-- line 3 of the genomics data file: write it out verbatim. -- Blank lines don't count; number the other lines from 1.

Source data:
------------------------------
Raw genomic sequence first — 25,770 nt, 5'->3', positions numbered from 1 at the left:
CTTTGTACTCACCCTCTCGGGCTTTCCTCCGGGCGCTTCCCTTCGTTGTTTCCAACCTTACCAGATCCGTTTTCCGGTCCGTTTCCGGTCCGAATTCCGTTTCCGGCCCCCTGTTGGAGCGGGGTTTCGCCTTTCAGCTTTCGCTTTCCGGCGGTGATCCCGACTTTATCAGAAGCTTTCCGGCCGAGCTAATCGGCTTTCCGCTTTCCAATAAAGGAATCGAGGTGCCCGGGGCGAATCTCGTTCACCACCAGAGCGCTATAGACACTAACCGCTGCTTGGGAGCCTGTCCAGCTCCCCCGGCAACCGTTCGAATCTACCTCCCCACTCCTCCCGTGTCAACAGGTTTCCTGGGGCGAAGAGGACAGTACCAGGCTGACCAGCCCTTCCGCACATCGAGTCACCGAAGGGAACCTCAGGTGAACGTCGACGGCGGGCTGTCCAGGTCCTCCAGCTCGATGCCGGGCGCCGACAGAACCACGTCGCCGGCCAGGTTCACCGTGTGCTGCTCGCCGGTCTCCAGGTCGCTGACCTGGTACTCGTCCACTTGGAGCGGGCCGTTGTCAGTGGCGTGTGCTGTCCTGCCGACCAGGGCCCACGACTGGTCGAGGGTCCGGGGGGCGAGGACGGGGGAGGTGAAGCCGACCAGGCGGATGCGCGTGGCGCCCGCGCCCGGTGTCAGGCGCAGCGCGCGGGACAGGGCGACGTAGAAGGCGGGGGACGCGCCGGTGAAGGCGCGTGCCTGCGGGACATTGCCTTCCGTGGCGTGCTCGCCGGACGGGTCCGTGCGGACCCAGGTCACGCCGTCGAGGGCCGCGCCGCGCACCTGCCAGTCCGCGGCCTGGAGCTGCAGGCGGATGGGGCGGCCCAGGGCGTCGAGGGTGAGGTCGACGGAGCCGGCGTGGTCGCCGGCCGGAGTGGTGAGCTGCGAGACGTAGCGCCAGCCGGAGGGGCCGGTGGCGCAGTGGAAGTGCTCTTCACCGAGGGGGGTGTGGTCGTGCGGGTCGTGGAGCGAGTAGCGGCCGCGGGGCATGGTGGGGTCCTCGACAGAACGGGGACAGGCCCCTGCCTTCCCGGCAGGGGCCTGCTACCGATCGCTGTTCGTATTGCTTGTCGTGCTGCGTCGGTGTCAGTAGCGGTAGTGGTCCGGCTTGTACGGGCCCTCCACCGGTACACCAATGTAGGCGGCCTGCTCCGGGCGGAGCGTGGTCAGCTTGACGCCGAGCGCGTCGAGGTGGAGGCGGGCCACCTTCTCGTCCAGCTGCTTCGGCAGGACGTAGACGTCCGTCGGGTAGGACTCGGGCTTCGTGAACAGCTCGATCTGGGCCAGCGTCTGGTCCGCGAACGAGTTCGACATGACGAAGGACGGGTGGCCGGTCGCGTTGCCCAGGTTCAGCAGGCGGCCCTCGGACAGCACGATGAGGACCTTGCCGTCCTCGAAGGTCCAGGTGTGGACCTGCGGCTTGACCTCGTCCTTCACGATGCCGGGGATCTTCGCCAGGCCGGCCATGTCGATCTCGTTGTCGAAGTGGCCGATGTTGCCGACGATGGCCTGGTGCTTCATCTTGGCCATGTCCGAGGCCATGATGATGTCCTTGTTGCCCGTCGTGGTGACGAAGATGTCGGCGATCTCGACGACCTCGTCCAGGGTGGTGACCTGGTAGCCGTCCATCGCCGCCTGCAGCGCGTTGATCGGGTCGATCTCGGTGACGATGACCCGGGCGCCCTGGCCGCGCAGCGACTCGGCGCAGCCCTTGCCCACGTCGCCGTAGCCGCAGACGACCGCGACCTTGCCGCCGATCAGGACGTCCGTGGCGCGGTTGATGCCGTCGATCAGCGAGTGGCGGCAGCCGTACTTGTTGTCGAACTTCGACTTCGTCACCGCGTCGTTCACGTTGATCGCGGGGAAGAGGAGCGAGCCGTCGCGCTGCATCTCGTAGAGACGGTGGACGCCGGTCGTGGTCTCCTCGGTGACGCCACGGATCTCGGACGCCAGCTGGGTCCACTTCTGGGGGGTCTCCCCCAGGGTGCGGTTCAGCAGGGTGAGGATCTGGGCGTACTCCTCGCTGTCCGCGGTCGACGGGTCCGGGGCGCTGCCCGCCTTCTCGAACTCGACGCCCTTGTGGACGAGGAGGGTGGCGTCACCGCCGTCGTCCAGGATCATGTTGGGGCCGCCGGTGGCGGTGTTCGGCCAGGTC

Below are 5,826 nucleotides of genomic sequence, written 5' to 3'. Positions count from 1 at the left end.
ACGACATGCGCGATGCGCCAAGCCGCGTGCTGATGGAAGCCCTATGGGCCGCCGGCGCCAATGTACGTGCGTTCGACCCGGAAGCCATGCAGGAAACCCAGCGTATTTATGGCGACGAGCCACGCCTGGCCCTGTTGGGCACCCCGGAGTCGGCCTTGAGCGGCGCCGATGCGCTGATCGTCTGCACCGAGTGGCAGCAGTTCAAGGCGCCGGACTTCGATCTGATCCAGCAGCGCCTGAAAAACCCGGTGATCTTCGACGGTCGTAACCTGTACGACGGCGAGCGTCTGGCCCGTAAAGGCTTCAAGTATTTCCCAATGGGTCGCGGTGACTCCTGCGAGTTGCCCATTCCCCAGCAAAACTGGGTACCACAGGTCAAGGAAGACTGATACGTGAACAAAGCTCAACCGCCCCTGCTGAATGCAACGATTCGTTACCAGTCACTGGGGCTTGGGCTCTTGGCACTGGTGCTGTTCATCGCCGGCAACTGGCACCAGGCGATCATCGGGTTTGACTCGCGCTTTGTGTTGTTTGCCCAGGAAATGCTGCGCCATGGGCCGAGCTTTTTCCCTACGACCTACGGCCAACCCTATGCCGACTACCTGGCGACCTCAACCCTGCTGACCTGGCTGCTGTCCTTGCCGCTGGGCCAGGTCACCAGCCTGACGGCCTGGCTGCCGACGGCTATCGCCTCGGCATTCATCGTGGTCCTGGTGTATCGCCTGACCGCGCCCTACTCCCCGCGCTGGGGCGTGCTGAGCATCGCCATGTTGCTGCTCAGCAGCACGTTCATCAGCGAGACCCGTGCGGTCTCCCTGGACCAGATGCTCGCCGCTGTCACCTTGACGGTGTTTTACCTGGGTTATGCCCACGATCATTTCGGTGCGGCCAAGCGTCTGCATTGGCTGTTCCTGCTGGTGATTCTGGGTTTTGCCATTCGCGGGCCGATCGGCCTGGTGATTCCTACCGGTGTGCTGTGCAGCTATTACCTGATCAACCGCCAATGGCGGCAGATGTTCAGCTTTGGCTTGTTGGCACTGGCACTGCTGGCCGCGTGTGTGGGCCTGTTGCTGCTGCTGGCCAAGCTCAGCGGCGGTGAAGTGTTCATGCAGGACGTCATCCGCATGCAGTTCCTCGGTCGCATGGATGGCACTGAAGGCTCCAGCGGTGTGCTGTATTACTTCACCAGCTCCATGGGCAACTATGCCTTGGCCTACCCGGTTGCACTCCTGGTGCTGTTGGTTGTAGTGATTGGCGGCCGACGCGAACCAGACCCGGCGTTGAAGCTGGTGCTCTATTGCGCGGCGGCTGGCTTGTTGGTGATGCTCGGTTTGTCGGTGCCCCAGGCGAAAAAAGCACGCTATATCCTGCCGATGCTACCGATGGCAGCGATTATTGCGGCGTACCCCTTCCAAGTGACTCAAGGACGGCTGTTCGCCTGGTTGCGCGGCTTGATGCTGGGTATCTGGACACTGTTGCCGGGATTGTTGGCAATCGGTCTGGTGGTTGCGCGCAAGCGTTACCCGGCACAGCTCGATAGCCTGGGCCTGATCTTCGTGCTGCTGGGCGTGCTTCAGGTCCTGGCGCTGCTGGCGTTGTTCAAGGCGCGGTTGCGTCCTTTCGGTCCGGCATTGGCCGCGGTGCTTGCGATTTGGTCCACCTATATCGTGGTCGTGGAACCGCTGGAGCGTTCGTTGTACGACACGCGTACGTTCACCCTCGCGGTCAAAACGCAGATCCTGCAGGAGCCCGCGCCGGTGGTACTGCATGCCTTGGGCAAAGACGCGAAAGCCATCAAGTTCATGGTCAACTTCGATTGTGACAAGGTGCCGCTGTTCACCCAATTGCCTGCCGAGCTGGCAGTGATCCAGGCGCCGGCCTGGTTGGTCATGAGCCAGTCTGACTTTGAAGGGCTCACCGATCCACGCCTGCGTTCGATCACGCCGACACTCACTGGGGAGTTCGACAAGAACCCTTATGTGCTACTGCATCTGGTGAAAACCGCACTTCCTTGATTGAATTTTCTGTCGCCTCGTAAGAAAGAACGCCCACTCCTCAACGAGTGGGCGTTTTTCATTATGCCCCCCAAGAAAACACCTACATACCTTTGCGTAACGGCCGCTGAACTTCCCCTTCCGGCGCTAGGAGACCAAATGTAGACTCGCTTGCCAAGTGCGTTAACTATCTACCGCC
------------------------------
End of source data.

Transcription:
Below are 5,826 nucleotides of genomic sequence, written 5' to 3'. Positions count from 1 at the left end.